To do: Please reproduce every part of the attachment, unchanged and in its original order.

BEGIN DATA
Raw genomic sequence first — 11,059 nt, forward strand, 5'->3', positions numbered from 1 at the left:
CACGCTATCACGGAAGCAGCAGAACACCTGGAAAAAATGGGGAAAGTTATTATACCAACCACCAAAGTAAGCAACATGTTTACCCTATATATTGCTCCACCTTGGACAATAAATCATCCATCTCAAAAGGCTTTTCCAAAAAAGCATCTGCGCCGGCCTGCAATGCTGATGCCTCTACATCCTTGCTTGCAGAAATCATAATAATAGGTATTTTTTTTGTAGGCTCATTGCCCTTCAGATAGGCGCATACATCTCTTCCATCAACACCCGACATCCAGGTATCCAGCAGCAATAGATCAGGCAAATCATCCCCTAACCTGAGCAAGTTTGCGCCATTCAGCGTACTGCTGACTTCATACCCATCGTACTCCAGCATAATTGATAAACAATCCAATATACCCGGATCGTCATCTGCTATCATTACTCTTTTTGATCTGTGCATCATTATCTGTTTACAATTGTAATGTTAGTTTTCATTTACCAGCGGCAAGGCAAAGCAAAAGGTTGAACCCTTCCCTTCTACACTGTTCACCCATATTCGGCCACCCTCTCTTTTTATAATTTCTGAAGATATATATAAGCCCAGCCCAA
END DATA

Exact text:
Raw genomic sequence first — 11,059 nt, forward strand, 5'->3', positions numbered from 1 at the left:
CACGCTATCACGGAAGCAGCAGAACACCTGGAAAAAATGGGGAAAGTTATTATACCAACCACCAAAGTAAGCAACATGTTTACCCTATATATTGCTCCACCTTGGACAATAAATCATCCATCTCAAAAGGCTTTTCCAAAAAAGCATCTGCGCCGGCCTGCAATGCTGATGCCTCTACATCCTTGCTTGCAGAAATCATAATAATAGGTATTTTTTTTGTAGGCTCATTGCCCTTCAGATAGGCGCATACATCTCTTCCATCAACACCCGACATCCAGGTATCCAGCAGCAATAGATCAGGCAAATCATCCCCTAACCTGAGCAAGTTTGCGCCATTCAGCGTACTGCTGACTTCATACCCATCGTACTCCAGCATAATTGATAAACAATCCAATATACCCGGATCGTCATCTGCTATCATTACTCTTTTTGATCTGTGCATCATTATCTGTTTACAATTGTAATGTTAGTTTTCATTTACCAGCGGCAAGGCAAAGCAAAAGGTTGAACCCTTCCCTTCTACACTGTTCACCCATATTCGGCCACCCTCTCTTTTTATAATTTCTGAAGATATATATAAGCCCAGCCCAA